Review : Whoop-de-doo, another episode of Enterprise that is maligned by the internet in general! Yet again, this is an episode I enjoyed tremendously. If they'd dropped the stupid pineapple sub-plot - yes, you read that correctly - and concentrated on the drama of encountering a frighteningly alien species - we'd have had a proper winner here. ENT doesn't really need any excuses such as weak, unconnected B-plots to set off the complaints. Come to think of it, why do nearly all episodes need a dramatic A-story to be accompanied by a puny B-story? Anyway, Archer realises here that the NX-01 is under-equipped to face a hostile galaxy and decides to head back to Earth, but Trip and Reed convince him the Enterprise can convince itself (using weapons from the future, apparently). The aliens are formidable, infiltrating Enterprise, conducting strange experiments on the crew, then leaving a message for Archer made up of snatches of Archer's own dialogue. The aliens seem immune to phase pistol fire, and it takes Enterprise wiring its new guns directly into the ship's main power (risking an explosion) to see off their ship. The geek in me loves seeing new technology, we never see a main Trek ship being upgraded, so I felt this episode served a number of new things and it remains something I can watch again and again. Aliens never really felt "new" on ENT after this.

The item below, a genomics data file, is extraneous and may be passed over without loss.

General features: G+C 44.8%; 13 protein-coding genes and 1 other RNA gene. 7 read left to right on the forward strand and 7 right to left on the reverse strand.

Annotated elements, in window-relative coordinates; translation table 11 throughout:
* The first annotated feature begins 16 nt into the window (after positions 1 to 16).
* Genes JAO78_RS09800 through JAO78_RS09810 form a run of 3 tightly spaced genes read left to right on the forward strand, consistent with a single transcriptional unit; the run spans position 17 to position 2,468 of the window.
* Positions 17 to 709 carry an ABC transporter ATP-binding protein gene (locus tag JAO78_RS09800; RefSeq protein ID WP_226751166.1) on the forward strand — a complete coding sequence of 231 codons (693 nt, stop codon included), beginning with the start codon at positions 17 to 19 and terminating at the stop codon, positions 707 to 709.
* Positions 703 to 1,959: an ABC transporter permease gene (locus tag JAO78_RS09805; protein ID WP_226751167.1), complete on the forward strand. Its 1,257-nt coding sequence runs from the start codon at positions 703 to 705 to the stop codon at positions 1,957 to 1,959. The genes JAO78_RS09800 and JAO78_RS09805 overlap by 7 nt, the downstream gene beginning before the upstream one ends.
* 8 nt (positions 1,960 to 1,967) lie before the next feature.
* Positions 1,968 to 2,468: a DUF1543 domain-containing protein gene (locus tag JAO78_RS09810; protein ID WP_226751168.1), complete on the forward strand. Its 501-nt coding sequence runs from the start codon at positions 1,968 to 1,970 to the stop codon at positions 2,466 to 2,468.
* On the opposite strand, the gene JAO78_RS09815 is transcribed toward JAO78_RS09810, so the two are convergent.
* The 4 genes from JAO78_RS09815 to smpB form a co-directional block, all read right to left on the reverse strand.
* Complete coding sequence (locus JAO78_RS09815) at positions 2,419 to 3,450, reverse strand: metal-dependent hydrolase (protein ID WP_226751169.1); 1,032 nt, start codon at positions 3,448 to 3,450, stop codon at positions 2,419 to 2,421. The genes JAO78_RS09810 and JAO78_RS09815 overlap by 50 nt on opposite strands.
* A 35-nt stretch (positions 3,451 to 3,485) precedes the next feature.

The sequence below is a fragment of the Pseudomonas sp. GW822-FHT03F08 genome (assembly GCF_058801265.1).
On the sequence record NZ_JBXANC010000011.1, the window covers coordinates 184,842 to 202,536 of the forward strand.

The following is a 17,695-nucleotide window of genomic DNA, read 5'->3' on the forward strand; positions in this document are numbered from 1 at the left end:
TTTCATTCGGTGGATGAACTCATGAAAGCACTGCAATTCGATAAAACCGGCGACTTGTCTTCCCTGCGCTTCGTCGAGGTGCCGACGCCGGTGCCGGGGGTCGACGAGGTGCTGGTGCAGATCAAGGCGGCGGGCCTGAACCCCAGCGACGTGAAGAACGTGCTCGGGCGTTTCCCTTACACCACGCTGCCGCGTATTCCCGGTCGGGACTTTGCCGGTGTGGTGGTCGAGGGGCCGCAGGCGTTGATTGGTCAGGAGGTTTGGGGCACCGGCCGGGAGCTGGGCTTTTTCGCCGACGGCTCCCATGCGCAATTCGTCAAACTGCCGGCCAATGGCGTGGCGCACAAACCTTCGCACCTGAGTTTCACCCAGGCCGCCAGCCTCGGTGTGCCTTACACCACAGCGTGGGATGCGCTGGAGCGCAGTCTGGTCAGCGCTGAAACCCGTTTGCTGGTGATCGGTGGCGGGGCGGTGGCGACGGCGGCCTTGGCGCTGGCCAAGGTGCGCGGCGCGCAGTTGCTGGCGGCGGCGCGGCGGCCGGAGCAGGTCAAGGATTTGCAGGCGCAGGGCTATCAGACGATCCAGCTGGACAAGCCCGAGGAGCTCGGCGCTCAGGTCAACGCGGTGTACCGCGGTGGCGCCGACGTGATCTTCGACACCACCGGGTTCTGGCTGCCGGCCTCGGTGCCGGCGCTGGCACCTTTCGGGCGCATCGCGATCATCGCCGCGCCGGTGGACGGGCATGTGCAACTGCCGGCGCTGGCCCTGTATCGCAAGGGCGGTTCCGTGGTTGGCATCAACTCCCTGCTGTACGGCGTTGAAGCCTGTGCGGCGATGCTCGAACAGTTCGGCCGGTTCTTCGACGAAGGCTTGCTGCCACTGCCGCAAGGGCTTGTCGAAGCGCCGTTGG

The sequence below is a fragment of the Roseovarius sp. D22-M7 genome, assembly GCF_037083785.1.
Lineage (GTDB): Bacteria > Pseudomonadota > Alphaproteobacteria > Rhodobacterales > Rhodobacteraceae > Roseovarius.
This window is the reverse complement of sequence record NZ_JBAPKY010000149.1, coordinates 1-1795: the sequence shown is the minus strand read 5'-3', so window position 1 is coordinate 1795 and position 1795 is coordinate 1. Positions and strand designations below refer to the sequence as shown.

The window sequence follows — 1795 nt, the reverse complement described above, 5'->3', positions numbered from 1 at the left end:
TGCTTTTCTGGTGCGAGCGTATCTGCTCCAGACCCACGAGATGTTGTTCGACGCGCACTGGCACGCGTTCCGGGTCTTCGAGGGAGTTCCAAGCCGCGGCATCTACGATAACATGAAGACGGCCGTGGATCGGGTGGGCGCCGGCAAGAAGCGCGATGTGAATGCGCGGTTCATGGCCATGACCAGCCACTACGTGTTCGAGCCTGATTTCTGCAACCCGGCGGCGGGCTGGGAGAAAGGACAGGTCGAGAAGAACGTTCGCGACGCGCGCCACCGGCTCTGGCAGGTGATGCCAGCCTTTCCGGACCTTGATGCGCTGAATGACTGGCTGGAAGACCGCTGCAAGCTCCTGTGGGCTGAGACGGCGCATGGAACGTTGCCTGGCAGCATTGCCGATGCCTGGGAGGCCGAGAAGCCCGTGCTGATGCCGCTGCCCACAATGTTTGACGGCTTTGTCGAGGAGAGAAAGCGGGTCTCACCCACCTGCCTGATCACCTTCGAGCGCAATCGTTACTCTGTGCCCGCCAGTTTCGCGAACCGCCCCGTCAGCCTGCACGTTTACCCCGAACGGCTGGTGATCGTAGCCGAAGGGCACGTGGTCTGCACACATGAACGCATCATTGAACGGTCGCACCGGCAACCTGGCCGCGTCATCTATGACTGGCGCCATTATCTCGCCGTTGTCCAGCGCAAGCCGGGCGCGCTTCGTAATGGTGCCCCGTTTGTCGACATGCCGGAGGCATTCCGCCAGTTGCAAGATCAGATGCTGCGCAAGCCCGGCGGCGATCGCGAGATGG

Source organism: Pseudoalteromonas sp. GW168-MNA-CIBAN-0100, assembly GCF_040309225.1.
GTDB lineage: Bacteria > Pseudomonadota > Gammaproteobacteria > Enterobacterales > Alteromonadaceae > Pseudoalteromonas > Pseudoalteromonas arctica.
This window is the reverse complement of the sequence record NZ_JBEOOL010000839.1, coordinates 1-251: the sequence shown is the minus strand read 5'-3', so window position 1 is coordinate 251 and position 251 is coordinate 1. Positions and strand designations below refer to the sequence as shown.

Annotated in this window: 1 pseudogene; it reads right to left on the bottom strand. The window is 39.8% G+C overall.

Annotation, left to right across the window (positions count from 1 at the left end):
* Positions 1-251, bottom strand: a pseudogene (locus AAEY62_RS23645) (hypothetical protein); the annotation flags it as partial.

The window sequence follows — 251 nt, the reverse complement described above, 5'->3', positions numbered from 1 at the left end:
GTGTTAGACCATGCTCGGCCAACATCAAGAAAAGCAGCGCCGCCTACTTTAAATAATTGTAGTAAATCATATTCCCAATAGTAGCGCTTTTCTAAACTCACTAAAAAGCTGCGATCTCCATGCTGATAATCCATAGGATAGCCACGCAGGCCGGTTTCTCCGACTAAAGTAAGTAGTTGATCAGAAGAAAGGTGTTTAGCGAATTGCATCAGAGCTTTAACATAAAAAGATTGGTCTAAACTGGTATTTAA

Title : Pathfinder Rating : 5
Writers : David Zabel Year : 2376
Review : I'm glad no-one is whining about the inclusion of much-loved TNG characters in Voyager, as they did in Enterprise. Troi and Barclay are wonderful together and they are a very, very welcome addition to Voyager, finally tying this series into the wider Trek universe. Their performances are excellent, it's good to see what is happening in the Alpha Quadrant after the Dominion War and I don't think anyone would complain about Voyager being in regular contact with Starfleet this late into VOY's run. I love the atmosphere, visual effects and music of the later DS9/VOY seasons and I also like to see episodes set on Earth, given that Trek tends to avoid the Federation's capital worlds like the plague. With this episode, the "mythos" of Voyager (such as it is) finally expands and connects into something bigger.